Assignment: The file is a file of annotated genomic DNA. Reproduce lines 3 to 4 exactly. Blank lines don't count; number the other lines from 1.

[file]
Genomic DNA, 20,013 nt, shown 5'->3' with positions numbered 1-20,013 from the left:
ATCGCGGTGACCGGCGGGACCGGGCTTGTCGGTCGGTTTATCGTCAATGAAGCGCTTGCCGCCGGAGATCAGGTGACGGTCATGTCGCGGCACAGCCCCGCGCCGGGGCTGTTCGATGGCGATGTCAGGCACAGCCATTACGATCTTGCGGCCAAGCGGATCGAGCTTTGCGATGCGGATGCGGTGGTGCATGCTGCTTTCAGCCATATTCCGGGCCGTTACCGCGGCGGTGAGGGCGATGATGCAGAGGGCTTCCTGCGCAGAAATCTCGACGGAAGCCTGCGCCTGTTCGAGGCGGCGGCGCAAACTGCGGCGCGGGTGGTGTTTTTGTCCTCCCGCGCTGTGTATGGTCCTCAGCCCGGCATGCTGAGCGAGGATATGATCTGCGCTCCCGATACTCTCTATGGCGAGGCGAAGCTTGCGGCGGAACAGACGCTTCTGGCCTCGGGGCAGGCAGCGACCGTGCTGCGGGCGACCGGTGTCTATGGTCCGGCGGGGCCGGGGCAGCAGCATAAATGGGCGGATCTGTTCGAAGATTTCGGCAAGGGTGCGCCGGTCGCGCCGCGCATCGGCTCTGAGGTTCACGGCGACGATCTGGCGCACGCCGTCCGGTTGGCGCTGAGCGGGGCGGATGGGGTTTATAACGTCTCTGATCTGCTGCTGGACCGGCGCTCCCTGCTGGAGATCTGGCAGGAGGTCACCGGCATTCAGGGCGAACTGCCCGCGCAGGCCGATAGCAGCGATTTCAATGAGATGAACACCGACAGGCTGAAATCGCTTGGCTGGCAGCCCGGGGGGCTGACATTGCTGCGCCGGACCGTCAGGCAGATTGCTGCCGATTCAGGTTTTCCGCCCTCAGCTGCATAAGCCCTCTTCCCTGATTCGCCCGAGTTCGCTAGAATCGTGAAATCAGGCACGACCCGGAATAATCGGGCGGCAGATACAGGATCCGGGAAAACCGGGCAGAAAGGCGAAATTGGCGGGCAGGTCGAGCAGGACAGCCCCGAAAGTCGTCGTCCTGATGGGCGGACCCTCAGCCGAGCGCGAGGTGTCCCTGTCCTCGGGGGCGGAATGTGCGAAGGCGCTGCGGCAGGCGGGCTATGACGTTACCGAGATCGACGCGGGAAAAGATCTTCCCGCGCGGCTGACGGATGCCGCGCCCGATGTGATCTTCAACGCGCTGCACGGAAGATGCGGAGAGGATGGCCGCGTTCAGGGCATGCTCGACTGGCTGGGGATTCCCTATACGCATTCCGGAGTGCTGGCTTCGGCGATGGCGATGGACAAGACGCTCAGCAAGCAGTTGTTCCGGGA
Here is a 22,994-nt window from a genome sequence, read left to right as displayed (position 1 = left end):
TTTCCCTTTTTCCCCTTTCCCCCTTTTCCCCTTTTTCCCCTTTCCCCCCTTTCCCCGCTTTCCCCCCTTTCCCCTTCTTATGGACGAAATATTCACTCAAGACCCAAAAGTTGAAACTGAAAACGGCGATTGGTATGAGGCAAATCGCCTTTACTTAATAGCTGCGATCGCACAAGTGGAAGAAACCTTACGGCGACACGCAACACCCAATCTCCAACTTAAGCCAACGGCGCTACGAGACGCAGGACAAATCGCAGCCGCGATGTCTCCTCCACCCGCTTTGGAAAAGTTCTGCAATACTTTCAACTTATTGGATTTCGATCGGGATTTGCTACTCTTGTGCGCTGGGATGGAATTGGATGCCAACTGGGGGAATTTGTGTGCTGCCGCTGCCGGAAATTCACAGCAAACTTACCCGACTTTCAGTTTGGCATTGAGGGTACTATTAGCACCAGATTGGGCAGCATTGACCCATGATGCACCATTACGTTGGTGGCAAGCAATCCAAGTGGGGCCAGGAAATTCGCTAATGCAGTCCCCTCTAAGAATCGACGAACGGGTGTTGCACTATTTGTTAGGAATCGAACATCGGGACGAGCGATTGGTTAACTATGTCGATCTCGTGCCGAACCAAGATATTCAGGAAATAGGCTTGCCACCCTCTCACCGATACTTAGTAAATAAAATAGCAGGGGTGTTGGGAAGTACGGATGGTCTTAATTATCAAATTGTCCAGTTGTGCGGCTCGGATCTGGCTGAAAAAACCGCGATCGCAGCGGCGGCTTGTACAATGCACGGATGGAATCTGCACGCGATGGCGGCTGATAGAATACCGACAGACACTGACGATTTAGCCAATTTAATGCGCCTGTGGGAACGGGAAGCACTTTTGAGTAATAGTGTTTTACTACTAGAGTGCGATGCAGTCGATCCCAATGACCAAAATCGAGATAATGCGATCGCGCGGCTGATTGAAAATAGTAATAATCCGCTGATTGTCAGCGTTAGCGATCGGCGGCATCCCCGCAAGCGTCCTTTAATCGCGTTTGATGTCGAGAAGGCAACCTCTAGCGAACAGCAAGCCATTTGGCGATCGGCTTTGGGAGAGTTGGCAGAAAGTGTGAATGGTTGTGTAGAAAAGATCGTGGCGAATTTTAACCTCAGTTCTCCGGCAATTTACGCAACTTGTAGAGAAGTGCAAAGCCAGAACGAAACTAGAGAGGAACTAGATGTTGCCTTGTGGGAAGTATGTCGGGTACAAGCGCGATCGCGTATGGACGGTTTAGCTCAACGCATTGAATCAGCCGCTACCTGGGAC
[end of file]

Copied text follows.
Here is a 22,994-nt window from a genome sequence, read left to right as displayed (position 1 = left end):
TTTCCCTTTTTCCCCTTTCCCCCTTTTCCCCTTTTTCCCCTTTCCCCCCTTTCCCCGCTTTCCCCCCTTTCCCCTTCTTATGGACGAAATATTCACTCAAGACCCAAAAGTTGAAACTGAAAACGGCGATTGGTATGAGGCAAATCGCCTTTACTTAATAGCTGCGATCGCACAAGTGGAAGAAACCTTACGGCGACACGCAACACCCAATCTCCAACTTAAGCCAACGGCGCTACGAGACGCAGGACAAATCGCAGCCGCGATGTCTCCTCCACCCGCTTTGGAAAAGTTCTGCAATACTTTCAACTTATTGGATTTCGATCGGGATTTGCTACTCTTGTGCGCTGGGATGGAATTGGATGCCAACTGGGGGAATTTGTGTGCTGCCGCTGCCGGAAATTCACAGCAAACTTACCCGACTTTCAGTTTGGCATTGAGGGTACTATTAGCACCAGATTGGGCAGCATTGACCCATGATGCACCATTACGTTGGTGGCAAGCAATCCAAGTGGGGCCAGGAAATTCGCTAATGCAGTCCCCTCTAAGAATCGACGAACGGGTGTTGCACTATTTGTTAGGAATCGAACATCGGGACGAGCGATTGGTTAACTATGTCGATCTCGTGCCGAACCAAGATATTCAGGAAATAGGCTTGCCACCCTCTCACCGATACTTAGTAAATAAAATAGCAGGGGTGTTGGGAAGTACGGATGGTCTTAATTATCAAATTGTCCAGTTGTGCGGCTCGGATCTGGCTGAAAAAACCGCGATCGCAGCGGCGGCTTGTACAATGCACGGATGGAATCTGCACGCGATGGCGGCTGATAGAATACCGACAGACACTGACGATTTAGCCAATTTAATGCGCCTGTGGGAACGGGAAGCACTTTTGAGTAATAGTGTTTTACTACTAGAGTGCGATGCAGTCGATCCCAATGACCAAAATCGAGATAATGCGATCGCGCGGCTGATTGAAAATAGTAATAATCCGCTGATTGTCAGCGTTAGCGATCGGCGGCATCCCCGCAAGCGTCCTTTAATCGCGTTTGATGTCGAGAAGGCAACCTCTAGCGAACAGCAAGCCATTTGGCGATCGGCTTTGGGAGAGTTGGCAGAAAGTGTGAATGGTTGTGTAGAAAAGATCGTGGCGAATTTTAACCTCAGTTCTCCGGCAATTTACGCAACTTGTAGAGAAGTGCAAAGCCAGAACGAAACTAGAGAGGAACTAGATGTTGCCTTGTGGGAAGTATGTCGGGTACAAGCGCGATCGCGTATGGACGGTTTAGCTCAACGCATTGAATCAGCCGCTACCTGGGAC